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The challenges of switching EHRs | Medical Economics

Published on May 18, 2017, by in Switching EMR.

The reluctance to change EHRs is well-founded, according to those who have done it. Much like going digital for the first time, moving to a new EHR system is almost always time-consuming and disruptive to office workflow. It also involves many of the same costs, in terms of lost productivity and the time required for staff training on the new system.

But switching EHRs includes an additional challenge, and expense: that of transferring patient data from the old system to the new one.

Plus, given the shortcomings of virtually all EHRs, practices face the distinct possibility of ending up no happier or more productive with their new system than they were with the previous one—especially if they don’t do their homework.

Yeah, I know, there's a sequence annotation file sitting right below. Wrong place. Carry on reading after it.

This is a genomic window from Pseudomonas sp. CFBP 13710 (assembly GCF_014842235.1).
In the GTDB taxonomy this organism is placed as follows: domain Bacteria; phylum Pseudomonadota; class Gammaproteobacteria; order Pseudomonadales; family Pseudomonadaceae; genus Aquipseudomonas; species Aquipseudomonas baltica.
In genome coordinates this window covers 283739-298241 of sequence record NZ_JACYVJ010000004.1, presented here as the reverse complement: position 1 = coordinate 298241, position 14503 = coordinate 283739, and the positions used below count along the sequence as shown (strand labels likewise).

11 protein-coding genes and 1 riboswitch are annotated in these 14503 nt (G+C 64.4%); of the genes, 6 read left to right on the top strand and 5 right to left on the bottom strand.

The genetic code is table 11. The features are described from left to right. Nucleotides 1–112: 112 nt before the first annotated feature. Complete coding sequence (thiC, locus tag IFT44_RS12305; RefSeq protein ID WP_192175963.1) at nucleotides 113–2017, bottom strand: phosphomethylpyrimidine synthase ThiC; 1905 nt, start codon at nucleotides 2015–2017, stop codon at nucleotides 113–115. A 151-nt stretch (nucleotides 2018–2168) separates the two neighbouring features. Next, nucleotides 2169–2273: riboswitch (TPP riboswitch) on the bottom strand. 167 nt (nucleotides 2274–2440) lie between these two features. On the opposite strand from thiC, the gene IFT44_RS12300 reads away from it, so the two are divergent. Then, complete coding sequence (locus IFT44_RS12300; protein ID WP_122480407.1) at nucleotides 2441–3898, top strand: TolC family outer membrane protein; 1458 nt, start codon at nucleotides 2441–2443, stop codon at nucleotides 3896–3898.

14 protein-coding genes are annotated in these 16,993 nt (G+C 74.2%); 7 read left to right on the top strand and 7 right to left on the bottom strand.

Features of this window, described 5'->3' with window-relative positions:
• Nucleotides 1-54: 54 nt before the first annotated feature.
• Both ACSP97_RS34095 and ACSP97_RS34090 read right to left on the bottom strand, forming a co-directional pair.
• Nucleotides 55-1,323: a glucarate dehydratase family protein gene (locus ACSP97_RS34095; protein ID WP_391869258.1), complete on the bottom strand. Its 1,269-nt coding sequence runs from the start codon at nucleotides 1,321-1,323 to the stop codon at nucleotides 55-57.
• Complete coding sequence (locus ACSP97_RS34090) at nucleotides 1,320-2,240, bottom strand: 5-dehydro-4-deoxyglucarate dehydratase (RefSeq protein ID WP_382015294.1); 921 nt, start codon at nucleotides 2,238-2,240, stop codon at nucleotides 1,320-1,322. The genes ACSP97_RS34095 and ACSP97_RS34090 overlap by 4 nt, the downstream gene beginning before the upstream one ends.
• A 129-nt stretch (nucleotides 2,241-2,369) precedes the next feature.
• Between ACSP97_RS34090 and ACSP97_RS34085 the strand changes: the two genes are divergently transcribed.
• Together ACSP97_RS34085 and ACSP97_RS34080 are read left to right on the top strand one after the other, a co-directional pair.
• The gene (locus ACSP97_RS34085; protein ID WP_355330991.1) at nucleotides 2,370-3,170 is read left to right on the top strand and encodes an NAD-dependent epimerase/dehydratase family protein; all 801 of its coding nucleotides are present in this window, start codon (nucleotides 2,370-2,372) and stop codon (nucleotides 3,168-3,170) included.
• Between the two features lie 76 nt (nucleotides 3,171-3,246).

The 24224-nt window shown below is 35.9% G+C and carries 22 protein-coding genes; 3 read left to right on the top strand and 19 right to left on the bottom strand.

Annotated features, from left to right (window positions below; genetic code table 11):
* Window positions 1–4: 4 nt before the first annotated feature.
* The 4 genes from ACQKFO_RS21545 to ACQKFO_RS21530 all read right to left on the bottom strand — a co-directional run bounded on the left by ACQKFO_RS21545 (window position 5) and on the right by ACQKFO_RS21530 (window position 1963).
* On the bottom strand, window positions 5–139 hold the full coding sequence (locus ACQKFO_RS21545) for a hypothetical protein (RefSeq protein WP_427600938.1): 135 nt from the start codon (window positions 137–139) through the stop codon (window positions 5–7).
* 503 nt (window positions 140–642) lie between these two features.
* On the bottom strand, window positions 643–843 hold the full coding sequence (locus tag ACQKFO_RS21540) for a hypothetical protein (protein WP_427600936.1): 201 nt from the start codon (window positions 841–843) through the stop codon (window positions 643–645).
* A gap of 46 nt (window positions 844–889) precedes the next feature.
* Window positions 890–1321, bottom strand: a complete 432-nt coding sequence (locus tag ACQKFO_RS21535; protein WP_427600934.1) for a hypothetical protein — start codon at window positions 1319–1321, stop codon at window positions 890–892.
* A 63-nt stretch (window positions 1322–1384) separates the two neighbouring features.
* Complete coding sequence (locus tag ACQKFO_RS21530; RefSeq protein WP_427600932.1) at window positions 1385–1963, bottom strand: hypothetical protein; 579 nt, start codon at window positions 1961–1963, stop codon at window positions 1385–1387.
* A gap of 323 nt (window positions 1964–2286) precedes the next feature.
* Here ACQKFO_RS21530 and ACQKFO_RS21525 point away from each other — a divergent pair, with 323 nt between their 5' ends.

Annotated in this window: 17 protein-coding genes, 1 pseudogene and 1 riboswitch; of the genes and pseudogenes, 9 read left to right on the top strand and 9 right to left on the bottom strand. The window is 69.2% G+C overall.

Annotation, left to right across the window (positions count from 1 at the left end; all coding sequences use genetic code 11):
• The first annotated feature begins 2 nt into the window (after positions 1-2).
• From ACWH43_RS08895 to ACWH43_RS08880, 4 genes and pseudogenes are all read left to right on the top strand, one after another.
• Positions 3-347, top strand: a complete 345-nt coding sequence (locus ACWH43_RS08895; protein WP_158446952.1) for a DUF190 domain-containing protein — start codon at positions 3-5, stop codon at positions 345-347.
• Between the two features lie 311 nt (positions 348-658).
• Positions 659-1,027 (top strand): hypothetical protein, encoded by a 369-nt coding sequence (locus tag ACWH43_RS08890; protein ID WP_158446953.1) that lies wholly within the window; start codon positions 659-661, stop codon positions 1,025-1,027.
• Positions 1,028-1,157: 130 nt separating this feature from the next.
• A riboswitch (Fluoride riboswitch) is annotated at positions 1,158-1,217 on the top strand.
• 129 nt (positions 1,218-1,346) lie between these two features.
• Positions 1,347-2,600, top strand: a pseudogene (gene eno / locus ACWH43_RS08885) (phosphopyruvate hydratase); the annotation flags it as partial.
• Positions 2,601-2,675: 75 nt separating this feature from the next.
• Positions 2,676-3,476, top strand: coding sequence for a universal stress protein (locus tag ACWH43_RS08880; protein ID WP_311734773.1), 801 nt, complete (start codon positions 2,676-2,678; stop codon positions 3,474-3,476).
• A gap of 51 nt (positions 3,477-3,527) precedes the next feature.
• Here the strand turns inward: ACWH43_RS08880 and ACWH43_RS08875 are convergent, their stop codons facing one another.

“Switching to a new system is a big investment, and you’re impacting practice viability if you’re laying out hundreds of thousands of dollars every few years for a new system,” says Titus Schleyer, DMD, PhD, director of the Center for Biomedical Informatics at the Regenstrief Institute in Indianapolis, Indiana. “So you need to be very careful and prepare for your switch well.”

EHR switching likely to grow 

The number of practices looking to change EHRs is likely to grow in the coming years, for a variety of reasons. EHR use among primary care doctors began increasing at a rapid rate in 2011 when Meaningful Use funds first became available.

Taken from: http://medicaleconomics.modernmedicine.com/medical-economics/news/challenges-switching-ehrs?page=0,1

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